Thursday, September 23, 2010

The Holy Spirit, Priests and Spiritual Fathers - Part One

Fr. Meletios Webber, the Abbot of St. John of San Francisco Monastery was in town last weekend and gave a retreat that I recorded.  I also got to spend a couple hours with him recording an interview on the "grace of ordination", the role of the priest in parish life and his role as a spiritual father.  Some of the questions I ask in the interview:  What "lack" is made up by the Holy Spirit in ordination?   Does the priesthood make a man clairvoyant and infallible? Is your parish priest your default spiritual father? What if you don't like him? Do you have to take advice given to you in confession if you think its wrong? What about penances? What does it mean if your priest floats 3 feet off the ground? All this and more...  Listen HERE


Lazarus said...

I had the blessing of hearing Father Meletios give a talk at St. Barbara Monastery in Santa Paula, CA a couple of months ago. A very humble and inspiring man.

Josephus Flavius said...

Awesome. Reposting.

MR said...

Bravo. Very good interview. Can't wait to hear the next part(s).

mtg said...

One quick correction, Steve. Fr. Meletios was a parish priest in Missoula, MT, not Bozeman.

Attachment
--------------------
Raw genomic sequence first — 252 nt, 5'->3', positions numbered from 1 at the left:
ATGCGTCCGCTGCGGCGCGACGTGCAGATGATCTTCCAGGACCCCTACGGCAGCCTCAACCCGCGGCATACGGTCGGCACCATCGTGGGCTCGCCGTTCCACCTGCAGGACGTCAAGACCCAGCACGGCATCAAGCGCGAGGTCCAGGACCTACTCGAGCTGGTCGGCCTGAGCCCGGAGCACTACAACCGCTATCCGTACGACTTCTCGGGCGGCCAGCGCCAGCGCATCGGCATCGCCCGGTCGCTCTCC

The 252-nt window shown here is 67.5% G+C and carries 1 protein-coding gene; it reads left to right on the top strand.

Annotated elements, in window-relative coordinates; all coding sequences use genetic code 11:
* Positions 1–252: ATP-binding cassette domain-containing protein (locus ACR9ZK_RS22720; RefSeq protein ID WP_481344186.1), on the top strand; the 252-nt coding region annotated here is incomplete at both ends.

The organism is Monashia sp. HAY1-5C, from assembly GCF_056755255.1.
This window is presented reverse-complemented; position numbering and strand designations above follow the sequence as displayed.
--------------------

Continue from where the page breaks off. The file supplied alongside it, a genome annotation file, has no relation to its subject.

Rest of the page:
s-p said...

mtg, correctomundo. He did his PhD in Bozeman. That's what happens when an old man works without a script. :)

Alexander said...

I have two links on this matter , that you might like:

Enjoy! :-)

s-p said...

Thanks Alexander, I've actually read those on your website before. Excellent material and I'd encourage the readers to check them out.

Alexander said...

You should also check what Saint Ignatius Briachianinov has to say on the matters of Spiritual Paternity and obedience . They were real eye-openers for me. I have the book in Greek, it had to do about monasticism, but the chapters on obedience were very enlightening , indeed! It is this one:
It has two chapters on misunderstandings on spiritual Fathers who demand obedience though they (The Fathers) are not ready yet spiritually. If the Greek translation is any good the Saint Ignatius did not "hold his punches" if you get me..

It would be nice if someone could post those chapters in english because this matter is a thorny one.

Here is a small part , that I found on the internet, from this book:

“Obedience makes the subordinate one with the one he obeys. The Holy Writ says: ‘and the flocks conceived before the rods’ (Gen. 30, 39) […]. One may say: the subordinate’s faith can replace the elder’s inadequacy. Wrong! Faith in truth saves. Faith in lies and in diabolical deceit
harms! This is said by the Apostle. For those who willingly perish, he says: ‘…they
received not the love of the truth, that they might be saved. And for this cause God
shall send them strong delusion, that they should believe a lie: That they all might be
damned who believed not the truth, but had pleasure in unrighteousness.’ (2 Thess. 2,
10-12) […] In our times, we observe a general degeneration of Christianity. […] And
it is a great blessing for us and great joy that we were given the possibility of being
fed with the crumbs that fall from the Spiritual table of the Fathers. The crumbs